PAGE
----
Expression is an essential component to getting your martial arts practice to “come to life.” I recognized this early on in my training and chose to study dance and gymnastics so that my martial arts would have an “expressive” and “energetic” quality.  I wanted this to come across, not only to those watching my performances, but more importantly, to myself. I knew practicing these forms of self-expression would take my forms within martial art to a whole new level.  I also ventured into other martial art styles in search of this “energy” and was fortunate to have found it in Cheng Chuan.

Cheng Chuan is a style of kung fu that is characterized by smooth, extended and fluid movements.  It is called a long range fighting system as opposed to styles like Wing Chun for example which focuses on close quarter combat or short range fighting. The system is rich in forms, weapons, and self-defense, as well as throwing and locking techniques known as Chin Na.  Cheng Chuan includes acrobatic, spinning, jumping kicks as well as fluid, circular arm movements. It is the expressive nature of Cheng Chuan that drew me to this style.  I devoted many hours to studying Cheng Chuan and it eventually became a great influence on my own martial arts style known as The Calasanz System.

Cheng chuan was a perfect supplemental art to my traditional karate training.  I liked its extension and its fluidity.  This is the exact quality I wanted to bring to my kata practice.  Martial arts students that have had no dance or performance experience tend to be stiff and dull in their kata practice until they learn how to make their katas come to “life.” So I encouraged my students to also adopt the essence of Cheng Chuan in their forms.  I’ve trained many dancers and they knew exactly what I was talking about. 

While my students performed traditional karate forms, I always encouraged them to adopt the principles of Cheng Chuan…long, flowing, extended movements. Years ago, I sent a group of students to Mas Oyama’s Kyokushinkai tournament.  This was their first time competing in a tournament so we couldn’t waste any time getting them ready.  Some of them were dancers so they were able to learn a kata rather quickly.  Many of them scored 1st place in their division because we incorporated the beauty and grace of long, extended movements and the essence of Cheng Chuan. 

Strategically, applying Cheng Chuan principles to karate katas was a good move for this tournament.  If any of you are not familiar with the Kyokushinkai style, it is one of the hardest styles of karate that you’ll ever encounter.  I say this with great respect for the style and its founder, Mas Oyama, a great martial arts pioneer.  I often sent my students to the Oyama tournaments because they were fair and honorable competitors.  I was looking to create contrast in the eyes of the judges, who had spent the day watching one hard style kata after another.  I was sure that the ability of my students to deliver these katas with rhythm and grace was a winning combination.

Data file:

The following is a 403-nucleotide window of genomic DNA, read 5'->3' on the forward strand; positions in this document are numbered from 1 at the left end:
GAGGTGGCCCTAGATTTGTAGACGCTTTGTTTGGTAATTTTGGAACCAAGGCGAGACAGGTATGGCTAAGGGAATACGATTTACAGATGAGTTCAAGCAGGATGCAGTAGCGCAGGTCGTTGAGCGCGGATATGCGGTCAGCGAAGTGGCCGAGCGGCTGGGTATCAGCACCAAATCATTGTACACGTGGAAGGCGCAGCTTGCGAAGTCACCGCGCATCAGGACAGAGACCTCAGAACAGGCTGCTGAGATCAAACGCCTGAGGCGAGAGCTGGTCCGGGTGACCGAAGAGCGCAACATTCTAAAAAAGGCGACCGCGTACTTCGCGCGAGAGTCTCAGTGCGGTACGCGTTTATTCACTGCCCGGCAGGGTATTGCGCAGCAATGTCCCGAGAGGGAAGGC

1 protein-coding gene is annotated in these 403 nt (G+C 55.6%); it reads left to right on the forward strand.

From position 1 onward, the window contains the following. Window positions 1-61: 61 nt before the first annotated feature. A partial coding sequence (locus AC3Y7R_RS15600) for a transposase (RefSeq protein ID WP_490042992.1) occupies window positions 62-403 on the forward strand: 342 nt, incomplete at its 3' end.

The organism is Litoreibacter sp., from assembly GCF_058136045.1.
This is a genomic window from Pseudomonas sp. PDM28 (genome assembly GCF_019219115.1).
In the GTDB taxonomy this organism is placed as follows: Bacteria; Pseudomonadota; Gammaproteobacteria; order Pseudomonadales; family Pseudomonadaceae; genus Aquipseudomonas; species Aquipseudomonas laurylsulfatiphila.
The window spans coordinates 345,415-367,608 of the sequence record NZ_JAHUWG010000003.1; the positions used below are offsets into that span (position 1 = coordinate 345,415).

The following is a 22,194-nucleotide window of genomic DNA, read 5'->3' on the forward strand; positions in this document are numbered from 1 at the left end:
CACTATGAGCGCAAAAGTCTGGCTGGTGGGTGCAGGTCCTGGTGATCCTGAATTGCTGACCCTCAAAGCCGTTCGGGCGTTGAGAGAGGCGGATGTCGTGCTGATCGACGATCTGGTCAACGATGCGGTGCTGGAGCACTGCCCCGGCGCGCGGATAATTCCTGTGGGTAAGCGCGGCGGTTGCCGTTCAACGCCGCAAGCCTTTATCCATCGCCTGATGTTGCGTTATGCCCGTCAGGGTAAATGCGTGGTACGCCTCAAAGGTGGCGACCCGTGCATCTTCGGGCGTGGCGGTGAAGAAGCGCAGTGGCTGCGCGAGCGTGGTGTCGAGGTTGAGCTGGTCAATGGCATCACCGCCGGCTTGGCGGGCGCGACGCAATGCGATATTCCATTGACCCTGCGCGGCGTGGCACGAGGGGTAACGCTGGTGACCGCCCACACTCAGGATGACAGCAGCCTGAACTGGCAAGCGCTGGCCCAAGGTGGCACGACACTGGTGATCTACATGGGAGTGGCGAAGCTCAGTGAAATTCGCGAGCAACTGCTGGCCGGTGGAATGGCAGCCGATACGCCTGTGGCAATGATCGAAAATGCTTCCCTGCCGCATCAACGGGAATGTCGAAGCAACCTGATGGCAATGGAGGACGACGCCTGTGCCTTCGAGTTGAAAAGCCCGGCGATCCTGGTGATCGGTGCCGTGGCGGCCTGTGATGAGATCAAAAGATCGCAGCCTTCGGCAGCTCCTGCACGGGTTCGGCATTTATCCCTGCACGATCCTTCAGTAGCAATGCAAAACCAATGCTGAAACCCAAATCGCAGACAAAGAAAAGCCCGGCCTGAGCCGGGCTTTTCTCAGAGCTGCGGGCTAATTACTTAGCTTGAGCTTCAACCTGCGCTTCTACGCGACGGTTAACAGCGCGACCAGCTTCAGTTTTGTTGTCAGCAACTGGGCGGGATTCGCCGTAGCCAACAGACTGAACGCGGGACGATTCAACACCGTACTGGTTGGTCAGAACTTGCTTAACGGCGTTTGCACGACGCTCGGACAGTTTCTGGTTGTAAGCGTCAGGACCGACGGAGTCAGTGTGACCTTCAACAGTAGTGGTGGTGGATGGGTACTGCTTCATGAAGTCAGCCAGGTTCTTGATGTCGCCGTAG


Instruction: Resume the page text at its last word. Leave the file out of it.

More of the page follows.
Since that day, we followed the same formula. Shortly after the Oyama tournament, I sent one of my students, who had never competed, to one of the biggest point tournaments in New England.  He competed in the black belt division, incorporating the same philosophy…elongated, fluid and expressive movements that won him first place. 

I also found Cheng Chuan to be a great form of physical exercise.  Its forms practice improves coordination, flexibility and cardiovascular health.  When done under the watchful eye of a competent instructor, Cheng Chuan also helps strengthen the joints and tendons.  This type of training develops flexibility and overall support around the bones and muscles, which is especially important in avoiding injuries.

Traditionalists once frowned upon exploring and experimenting with the essence of other styles or forms of physical expression.  This is now the exception and not the rule as more martial artists seek to expand their skills.   Incorporating something new into your martial arts routine can transform a routine kata into an inspirational, uplifting form of movement. 

The Calasanz System™ has logically incorporated some of the best techniques to take your martial arts to a whole new level. If you’re stuck and feel the need to progress in your art, Calasanz has the innovative vision to tailor a whole new training program to your specific needs.

Download our training videos digitally at VIMEO:



Call or Contact : 1-203-454-2699 / / / www.calasanz.com/contact



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Tuesday, April 21, 2015

It’s Never Too Late: Training At Any Age with the Calasanz System

We used to say at all time, "Make sure that you learn how to fight standing first and then go to learn the ground."  But today that is not necessarily the way people do it.  You can be a Gracie who is very good on the ground and then later devote yourself to mastering stand up fighting.  Calasanz said all the time immediately after he saw the Gracie’s winning all the fights on the ground.  He just said, "What will happen when some of the strikers come along?"  They came along very fast and today the Gracies have been forced to stress on becoming strikers too.